Hurricanes, earthquakes, tornadoes, and even floods, are all examples of emergencies that everyone experiences, including our pets. Would you know what to do to safeguard your pet in the case of severe weather or a disaster? Pets, pet owners, and first responders may be put at risk if pets are not included in preparations for these circumstances. Even if you make every effort to keep them safe, pets left behind during a crisis are likely to be harmed, lost, or worse.
As much as we feel anxious about our safety and want to keep ourselves away from injury and disaster during extreme weather or unprecedented times, our pets feel almost if not the equal amount of fear when faced with these natural events. In the midst of occurrences where pets deal with these situations especially when owners are forced to leave their homes, what should you do to ensure your fur friends’ safety?
Before the Emergency Happens
Most are aware that when it comes to avoiding disasters, it is always best to be prepared before these happenings occur. With this in mind, you should familiarize yourself with the common disasters that happen within your area and consider various options for giving the needed care to safeguard your pet. Disasters happen without prior warning so before anything happens, you could manage to do the following for your pet:
- Provide a collar for your pet that has a name tag and updated contact information as means of identification.
- Keep your pets’ leash or carrier near the house’s exit for them to easily get out of the when unwanted happenings like a house fire occur unexpectedly.
- Assure that when you bring your pet on road trips or car rides, they would have the proper equipment like car seats or harnesses that are designated for them.
- Like preparing a disaster kit for yourself and your family, you may also prepare a disaster kit for your pets so when evacuation is needed, the process would go smooth and fast. You may ask advice from your pet’s vet to put up a disaster kit for your fur buddy.
- You could train your pets to attend to signals and signs of possible disasters or occurrences that might happen. Know where your pet hides when they feel anxious, tense, or scared, and identify what places they go to in your house when they feel comfortable or safe.
During the Emergency
Since disasters, especially natural ones are most likely inevitable and hard to avoid, you should come up with ways to assure that the safety of your pet/s is not compromised given that these circumstances come. Below is a list of the things you need to keep in mind to keep your pets safe given the situation that an unforeseen crisis happens to them, especially at times when you are not around the house.
Many pets, especially dogs, suffer from storm or fireworks anxiety, and medicines may be administered to help them cope. Always be reminded that it’s better to give dogs a dosage of medicine before a storm to observe how they react and that pets should always have trial runs of medication while the veterinarian is accessible in case concerns arise. When medication is not prescribed, you could also try the wrapping method that keeps your pets feeling calm especially when exposed to a loud or disturbing environment.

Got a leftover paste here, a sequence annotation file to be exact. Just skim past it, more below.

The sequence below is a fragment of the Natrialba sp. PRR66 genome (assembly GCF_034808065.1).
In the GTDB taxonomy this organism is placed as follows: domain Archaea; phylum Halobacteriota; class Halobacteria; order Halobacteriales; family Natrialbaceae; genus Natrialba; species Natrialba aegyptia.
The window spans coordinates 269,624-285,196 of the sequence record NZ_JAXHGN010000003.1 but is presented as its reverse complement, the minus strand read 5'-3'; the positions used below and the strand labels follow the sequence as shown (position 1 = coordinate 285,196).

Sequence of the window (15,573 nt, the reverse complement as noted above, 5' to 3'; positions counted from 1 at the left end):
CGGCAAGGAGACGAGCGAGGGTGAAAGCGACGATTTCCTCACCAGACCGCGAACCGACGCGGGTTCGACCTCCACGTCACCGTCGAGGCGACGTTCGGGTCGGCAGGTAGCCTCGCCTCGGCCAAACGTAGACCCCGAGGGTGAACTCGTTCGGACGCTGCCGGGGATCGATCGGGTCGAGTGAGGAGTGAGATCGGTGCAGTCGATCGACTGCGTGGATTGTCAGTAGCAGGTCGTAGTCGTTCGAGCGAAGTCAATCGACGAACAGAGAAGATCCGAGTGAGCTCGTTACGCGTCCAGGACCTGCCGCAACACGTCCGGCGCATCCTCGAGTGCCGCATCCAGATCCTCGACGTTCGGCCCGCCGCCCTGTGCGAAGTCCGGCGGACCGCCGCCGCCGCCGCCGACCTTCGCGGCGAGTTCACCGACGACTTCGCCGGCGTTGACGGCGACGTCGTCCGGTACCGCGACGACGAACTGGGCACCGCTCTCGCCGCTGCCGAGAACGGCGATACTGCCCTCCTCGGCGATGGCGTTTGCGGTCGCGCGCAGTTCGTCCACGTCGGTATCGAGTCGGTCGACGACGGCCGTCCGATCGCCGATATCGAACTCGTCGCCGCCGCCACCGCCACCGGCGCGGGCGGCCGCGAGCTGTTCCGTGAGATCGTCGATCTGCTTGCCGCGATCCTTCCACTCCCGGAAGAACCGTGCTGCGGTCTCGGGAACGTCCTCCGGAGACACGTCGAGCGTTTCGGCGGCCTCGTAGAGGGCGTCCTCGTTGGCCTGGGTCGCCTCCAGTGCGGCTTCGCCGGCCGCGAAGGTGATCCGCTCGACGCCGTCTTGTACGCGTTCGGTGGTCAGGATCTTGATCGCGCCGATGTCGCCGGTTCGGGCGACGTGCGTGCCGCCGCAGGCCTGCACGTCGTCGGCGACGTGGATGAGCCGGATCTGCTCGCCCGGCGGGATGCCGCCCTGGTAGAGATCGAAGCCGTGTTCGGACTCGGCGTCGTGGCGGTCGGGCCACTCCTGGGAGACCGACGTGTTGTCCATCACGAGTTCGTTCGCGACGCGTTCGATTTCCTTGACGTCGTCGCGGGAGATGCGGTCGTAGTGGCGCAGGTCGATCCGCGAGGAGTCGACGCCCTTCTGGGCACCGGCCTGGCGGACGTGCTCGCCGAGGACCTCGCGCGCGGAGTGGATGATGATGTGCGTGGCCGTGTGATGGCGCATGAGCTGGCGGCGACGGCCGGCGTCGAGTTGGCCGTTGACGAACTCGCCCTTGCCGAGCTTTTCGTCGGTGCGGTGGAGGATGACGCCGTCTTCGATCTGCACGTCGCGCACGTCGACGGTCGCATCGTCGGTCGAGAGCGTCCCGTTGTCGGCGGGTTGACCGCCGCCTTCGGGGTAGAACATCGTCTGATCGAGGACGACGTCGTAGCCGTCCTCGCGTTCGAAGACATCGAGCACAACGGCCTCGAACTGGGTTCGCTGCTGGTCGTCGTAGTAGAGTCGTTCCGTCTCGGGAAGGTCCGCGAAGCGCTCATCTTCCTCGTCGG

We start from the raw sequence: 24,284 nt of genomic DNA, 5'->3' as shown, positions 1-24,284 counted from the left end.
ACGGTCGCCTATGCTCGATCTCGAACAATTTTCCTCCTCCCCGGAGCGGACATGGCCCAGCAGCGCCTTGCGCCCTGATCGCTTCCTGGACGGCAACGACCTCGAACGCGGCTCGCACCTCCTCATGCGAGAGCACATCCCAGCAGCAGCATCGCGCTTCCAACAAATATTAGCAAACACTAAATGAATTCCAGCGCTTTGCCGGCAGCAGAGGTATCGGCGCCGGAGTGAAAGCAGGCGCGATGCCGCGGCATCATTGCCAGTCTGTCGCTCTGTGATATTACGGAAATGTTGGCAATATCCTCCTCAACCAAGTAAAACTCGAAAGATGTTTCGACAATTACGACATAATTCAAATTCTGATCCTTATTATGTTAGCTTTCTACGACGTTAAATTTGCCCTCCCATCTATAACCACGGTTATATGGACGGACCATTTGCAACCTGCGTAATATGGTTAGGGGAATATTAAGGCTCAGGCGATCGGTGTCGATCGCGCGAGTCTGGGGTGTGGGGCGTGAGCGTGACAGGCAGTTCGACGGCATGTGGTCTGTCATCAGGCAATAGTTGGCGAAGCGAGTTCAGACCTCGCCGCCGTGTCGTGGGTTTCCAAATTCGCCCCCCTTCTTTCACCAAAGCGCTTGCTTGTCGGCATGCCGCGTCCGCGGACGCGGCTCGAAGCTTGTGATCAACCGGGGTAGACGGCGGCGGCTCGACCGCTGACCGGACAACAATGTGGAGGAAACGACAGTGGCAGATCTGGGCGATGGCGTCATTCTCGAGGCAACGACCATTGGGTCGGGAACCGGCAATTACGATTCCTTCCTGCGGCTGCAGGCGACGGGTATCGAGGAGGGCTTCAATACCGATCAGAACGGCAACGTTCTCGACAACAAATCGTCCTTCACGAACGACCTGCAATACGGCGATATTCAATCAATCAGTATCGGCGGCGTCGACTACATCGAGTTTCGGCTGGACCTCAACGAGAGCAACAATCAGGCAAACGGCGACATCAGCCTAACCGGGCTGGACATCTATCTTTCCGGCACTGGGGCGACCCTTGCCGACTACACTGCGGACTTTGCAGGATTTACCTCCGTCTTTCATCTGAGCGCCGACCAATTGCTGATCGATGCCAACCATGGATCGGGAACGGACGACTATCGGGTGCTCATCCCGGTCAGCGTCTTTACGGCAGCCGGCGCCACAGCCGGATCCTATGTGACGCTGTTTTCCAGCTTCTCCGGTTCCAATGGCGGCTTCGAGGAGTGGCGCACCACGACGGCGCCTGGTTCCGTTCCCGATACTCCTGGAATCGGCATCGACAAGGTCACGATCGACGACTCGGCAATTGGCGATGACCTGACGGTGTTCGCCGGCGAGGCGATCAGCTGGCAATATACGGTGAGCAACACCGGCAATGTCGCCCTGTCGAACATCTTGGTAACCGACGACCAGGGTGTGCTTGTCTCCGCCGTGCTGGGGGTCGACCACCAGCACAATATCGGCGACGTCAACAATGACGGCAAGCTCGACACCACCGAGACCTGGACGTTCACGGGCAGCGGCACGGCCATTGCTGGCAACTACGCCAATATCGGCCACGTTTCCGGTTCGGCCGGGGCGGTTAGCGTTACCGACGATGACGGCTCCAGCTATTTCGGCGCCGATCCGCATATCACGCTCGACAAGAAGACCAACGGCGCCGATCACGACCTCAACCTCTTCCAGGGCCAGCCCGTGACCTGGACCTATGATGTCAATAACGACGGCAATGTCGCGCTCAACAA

Make sure to choose a secure location, preferably one with no or few windows. Close off any tiny spaces where scared pets could become trapped such as vents or beneath heavy furniture.
Make sure your home’s shelter is clear of hazards for your pets. Many people store pesticides in the same basement where they may seek refuge during a storm. Unfortunately, pets are excellent at locating bait and are all too ready to consume it.
Leashes and carriers, food, medication, and water are all essentials that you, as a pet owner should have on hand. Pet owners should be aware of their pets’ preferred hiding spots so that they can be quickly located in an emergency.
After the Emergency
Familiar scents and landmarks may have changed after an emergency has struck your area. Because pets might become confused and disoriented when moved or taken outside, it’s vital to keep them on a leash or in a carrier. Snakes and other wildlife and downed power lines especially after floods are two risks to be wary of for pets and people.
- When you return to your home, check your house for sharp items, spilled chemicals, and exposed wires. After a flood, flash flood, thunderstorm, or hurricane, animals’ behavior may change significantly. Animals that are normally peaceful and pleasant may become agitated. If you see any indications of stress, pain, or disease in your pets, contact a veterinarian.
- When finding a lost pet, make sure your family is in a secure area. Inform one of the pet caregivers if you are in a shelter that houses pets. Give the pet sitter a flier about a lost pet. You may also call local animal control and post missing pet posters in the area whenever the weather is safe, in addition to shelters and rescue groups.
- In taking care of pets that are injured, avoid hugging an injured pet and keep your face away from its mouth, since this may lead the animal to become more frightened or in agony. Any touch with your pet should be done carefully and softly. If your pet becomes anxious or worried, you should stop. Attempt to get your pet to a veterinarian as soon as possible without putting yourself or your family in danger.
All fur parents care for their pets. In times of disaster and emergency, we should make sure that we are well-informed, well-prepared, and ready to protect both ourselves and our animal companions, making sure that both would remain safe and sound during dangerous times.